Author: Phillip Jensen

The heroine is alone in a large house late at night: the background is dark and spooky.  Eerie discordant slowly builds in volume and intensity as our fears for her safety increase.  The chase begins as the heroine flees for her life to the exciting rhythms of the percussion.  Her rescue leads to the more gentle and relaxed romantic mood with the accompaniment of strings.

Consciously and unconsciously music is part of our environment; creating, evoking and reflecting our moods and emotions.  From bright jingles to selling Coca Cola to national anthems, we use music to express and stir emotions.

Within the Bible this use of music is well understood.  So Psalm 98:1, 4-9 speaks of the joy expressed in music, as we praise the Lord.  This is the most common musical emotion of the Scriptures.  Yet it is not the only one: mourning and lamentation is expressed musically (e.g., 2 Samuel 1:17ff, Matthew 9:23); David plays to relieve Saul’s troubled spirit (1 Samuel 6:14ff); and Solomon’s Song expresses love.  Furthermore joy and happiness are expressed musically about subjects other than God (Isaiah 5:12), even subjects opposed to God! The Scriptures do expect and command God’s people to sing the praises of God.  James 5:13 says: “Is anyone happy?  Let him sing songs of praise”.  Revelation 4:10; 5:9; 5:12, 13; 15:3; 19:1, 3, 6 perceive God’s people singing and shouting out God’s praises.

However, music as a language of moods and emotions needs careful understanding and interpretation.  A friend in the advertising business contacted me about a problem at work.  In a Board meeting it was suggested that the Hallelujah Chorus be used to back an advertisement for soap powder.  He felt it was inappropriate but could not really explain why.

Music gains its emotional meaning by a variety of associations.  It can be part of our cultural heritage; it can be the context in which it is played; it can be the words with which it is associated; it can be a community’s formal agreement over its meaning; it can be the tempo, volume, pitch, etc.  Thus for example, certain pieces of music, e.g., The Last Post and The National Anthem have a clear and precise meaning because of community agreements.

The words and context in which music is set are the most precise defining agents of the emotions aroused.  Sometimes the music fails because its form and fashion are inconsistent with the words and context (e.g. the mournful chanting of “Make Thy chosen people joyful”).  Yet the context of party going (Isaiah 5) or victory (Exodus 15) or idolatry (Exodus 32) can all be expressed musically.  Add to the context particular words which define, describe and explain the situation and the musical expressions become specifically meaningful.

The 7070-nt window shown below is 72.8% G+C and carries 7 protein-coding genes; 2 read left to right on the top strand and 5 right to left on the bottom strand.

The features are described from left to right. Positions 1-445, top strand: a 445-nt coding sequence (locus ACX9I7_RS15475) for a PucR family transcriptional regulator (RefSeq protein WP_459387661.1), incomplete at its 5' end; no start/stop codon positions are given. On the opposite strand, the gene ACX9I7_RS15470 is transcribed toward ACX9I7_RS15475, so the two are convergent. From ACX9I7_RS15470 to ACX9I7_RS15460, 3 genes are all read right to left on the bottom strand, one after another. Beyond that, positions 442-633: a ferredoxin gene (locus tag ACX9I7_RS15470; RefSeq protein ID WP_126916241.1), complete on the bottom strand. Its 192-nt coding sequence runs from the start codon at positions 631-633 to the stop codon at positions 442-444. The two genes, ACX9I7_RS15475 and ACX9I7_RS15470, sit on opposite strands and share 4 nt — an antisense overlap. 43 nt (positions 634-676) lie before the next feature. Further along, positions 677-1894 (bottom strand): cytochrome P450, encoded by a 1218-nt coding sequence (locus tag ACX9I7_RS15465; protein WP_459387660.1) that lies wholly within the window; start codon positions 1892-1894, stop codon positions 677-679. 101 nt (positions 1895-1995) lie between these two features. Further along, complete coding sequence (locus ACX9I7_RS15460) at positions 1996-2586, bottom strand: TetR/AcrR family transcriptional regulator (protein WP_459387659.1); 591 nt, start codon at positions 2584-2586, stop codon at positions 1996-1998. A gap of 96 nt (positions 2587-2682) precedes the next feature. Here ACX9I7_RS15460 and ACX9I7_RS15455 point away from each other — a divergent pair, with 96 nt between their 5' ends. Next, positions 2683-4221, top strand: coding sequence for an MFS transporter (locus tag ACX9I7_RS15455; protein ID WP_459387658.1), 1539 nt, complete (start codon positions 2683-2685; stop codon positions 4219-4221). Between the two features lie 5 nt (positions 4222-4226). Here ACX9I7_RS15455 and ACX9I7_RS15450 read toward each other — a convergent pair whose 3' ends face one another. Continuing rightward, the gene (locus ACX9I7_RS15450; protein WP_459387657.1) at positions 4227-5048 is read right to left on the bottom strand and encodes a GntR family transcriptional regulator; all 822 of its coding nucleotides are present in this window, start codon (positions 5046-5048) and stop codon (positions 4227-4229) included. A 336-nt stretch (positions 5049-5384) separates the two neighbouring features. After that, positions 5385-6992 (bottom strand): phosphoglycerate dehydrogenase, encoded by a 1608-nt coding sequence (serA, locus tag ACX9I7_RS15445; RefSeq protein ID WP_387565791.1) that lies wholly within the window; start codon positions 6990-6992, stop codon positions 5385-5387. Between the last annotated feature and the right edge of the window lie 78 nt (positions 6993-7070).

So Paul knows that mindless, lifeless, wordless instruments have capacity for some meaning in the time they play and the call they can give (1 Corinthians  14:7,8).  However, it is essential for them to play their notes distinctly to communicate.  So he argues that mindless (i.e. glossolic) singing is like instruments playing indistinctly.  In contrast singing in your own language is singing with mind and spirit and is likened to instruments playing distinctly.

Thus to direct people to godliness the music we use must have (through associations, context, words etc) some meaningful expression of the Gospel.

In such a way music can be used for educational purposes.  So Moses in Deuteronomy  32 teaches a song to remind people of God’s salvation and their sinfulness.  So Paul speaks of people coming to church with a hymn in the same sentence as people coming with “a word of instruction, a revelation, a tongue of interpretation, and under the same rule:  “all these must be done for the strengthening (edification) of the church.” (1 Corinthians 14:26).  And when Paul does give direction concerning singing (Ephesians 5:19-20; Colossians 3:16) he does so in terms of speaking to one another and teaching each other.  This is done as spirit filled Christians in whom the word of Christ dwells richly.  In both contexts it is done with thankfulness in our hearts to God.